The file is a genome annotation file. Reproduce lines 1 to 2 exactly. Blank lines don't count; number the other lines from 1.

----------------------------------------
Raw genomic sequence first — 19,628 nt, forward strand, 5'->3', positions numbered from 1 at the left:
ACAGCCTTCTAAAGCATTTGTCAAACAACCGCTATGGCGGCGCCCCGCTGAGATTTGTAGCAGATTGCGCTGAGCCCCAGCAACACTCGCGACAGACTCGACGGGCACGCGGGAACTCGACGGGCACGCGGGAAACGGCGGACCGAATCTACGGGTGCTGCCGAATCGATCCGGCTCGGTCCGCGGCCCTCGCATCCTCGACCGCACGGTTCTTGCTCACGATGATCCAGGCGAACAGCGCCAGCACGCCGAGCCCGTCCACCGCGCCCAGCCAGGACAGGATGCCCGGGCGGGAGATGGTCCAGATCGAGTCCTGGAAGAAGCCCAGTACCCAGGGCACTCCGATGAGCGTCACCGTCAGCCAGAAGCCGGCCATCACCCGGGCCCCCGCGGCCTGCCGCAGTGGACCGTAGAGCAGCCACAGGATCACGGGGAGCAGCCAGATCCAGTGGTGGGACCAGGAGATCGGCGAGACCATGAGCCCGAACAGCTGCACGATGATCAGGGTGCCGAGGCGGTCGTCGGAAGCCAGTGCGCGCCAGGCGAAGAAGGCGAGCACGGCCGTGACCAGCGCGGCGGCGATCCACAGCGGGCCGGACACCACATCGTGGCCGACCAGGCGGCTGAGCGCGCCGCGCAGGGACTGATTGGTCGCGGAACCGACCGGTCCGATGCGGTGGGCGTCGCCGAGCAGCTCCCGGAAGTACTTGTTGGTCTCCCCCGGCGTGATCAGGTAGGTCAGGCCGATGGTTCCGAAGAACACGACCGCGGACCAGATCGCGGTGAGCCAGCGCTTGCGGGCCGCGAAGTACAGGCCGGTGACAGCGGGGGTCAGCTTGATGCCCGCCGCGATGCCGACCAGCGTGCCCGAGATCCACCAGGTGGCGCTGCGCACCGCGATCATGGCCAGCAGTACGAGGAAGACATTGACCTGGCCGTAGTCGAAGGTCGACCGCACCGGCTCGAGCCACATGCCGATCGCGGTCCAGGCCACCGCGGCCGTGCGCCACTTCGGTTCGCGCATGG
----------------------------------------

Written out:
Raw genomic sequence first — 19,628 nt, forward strand, 5'->3', positions numbered from 1 at the left:
ACAGCCTTCTAAAGCATTTGTCAAACAACCGCTATGGCGGCGCCCCGCTGAGATTTGTAGCAGATTGCGCTGAGCCCCAGCAACACTCGCGACAGACTCGACGGGCACGCGGGAACTCGACGGGCACGCGGGAAACGGCGGACCGAATCTACGGGTGCTGCCGAATCGATCCGGCTCGGTCCGCGGCCCTCGCATCCTCGACCGCACGGTTCTTGCTCACGATGATCCAGGCGAACAGCGCCAGCACGCCGAGCCCGTCCACCGCGCCCAGCCAGGACAGGATGCCCGGGCGGGAGATGGTCCAGATCGAGTCCTGGAAGAAGCCCAGTACCCAGGGCACTCCGATGAGCGTCACCGTCAGCCAGAAGCCGGCCATCACCCGGGCCCCCGCGGCCTGCCGCAGTGGACCGTAGAGCAGCCACAGGATCACGGGGAGCAGCCAGATCCAGTGGTGGGACCAGGAGATCGGCGAGACCATGAGCCCGAACAGCTGCACGATGATCAGGGTGCCGAGGCGGTCGTCGGAAGCCAGTGCGCGCCAGGCGAAGAAGGCGAGCACGGCCGTGACCAGCGCGGCGGCGATCCACAGCGGGCCGGACACCACATCGTGGCCGACCAGGCGGCTGAGCGCGCCGCGCAGGGACTGATTGGTCGCGGAACCGACCGGTCCGATGCGGTGGGCGTCGCCGAGCAGCTCCCGGAAGTACTTGTTGGTCTCCCCCGGCGTGATCAGGTAGGTCAGGCCGATGGTTCCGAAGAACACGACCGCGGACCAGATCGCGGTGAGCCAGCGCTTGCGGGCCGCGAAGTACAGGCCGGTGACAGCGGGGGTCAGCTTGATGCCCGCCGCGATGCCGACCAGCGTGCCCGAGATCCACCAGGTGGCGCTGCGCACCGCGATCATGGCCAGCAGTACGAGGAAGACATTGACCTGGCCGTAGTCGAAGGTCGACCGCACCGGCTCGAGCCACATGCCGATCGCGGTCCAGGCCACCGCGGCCGTGCGCCACTTCGGTTCGCGCATGG